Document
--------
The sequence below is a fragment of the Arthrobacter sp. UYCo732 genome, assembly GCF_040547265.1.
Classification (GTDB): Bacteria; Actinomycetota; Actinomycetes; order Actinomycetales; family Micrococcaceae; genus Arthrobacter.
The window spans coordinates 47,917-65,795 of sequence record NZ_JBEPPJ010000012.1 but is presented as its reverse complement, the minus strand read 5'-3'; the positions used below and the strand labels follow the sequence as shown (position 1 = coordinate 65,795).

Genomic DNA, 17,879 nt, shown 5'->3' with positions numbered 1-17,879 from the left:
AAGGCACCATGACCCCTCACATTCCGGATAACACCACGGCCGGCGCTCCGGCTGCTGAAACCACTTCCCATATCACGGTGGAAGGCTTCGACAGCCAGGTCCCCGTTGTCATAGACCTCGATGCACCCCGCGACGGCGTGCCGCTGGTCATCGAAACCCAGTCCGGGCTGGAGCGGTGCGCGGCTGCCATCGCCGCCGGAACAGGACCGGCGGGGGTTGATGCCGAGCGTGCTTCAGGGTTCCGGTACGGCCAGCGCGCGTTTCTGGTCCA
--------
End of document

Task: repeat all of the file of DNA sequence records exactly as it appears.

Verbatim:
The sequence below is a fragment of the Arthrobacter sp. UYCo732 genome, assembly GCF_040547265.1.
Classification (GTDB): Bacteria; Actinomycetota; Actinomycetes; order Actinomycetales; family Micrococcaceae; genus Arthrobacter.
The window spans coordinates 47,917-65,795 of sequence record NZ_JBEPPJ010000012.1 but is presented as its reverse complement, the minus strand read 5'-3'; the positions used below and the strand labels follow the sequence as shown (position 1 = coordinate 65,795).

Genomic DNA, 17,879 nt, shown 5'->3' with positions numbered 1-17,879 from the left:
AAGGCACCATGACCCCTCACATTCCGGATAACACCACGGCCGGCGCTCCGGCTGCTGAAACCACTTCCCATATCACGGTGGAAGGCTTCGACAGCCAGGTCCCCGTTGTCATAGACCTCGATGCACCCCGCGACGGCGTGCCGCTGGTCATCGAAACCCAGTCCGGGCTGGAGCGGTGCGCGGCTGCCATCGCCGCCGGAACAGGACCGGCGGGGGTTGATGCCGAGCGTGCTTCAGGGTTCCGGTACGGCCAGCGCGCGTTTCTGGTCCA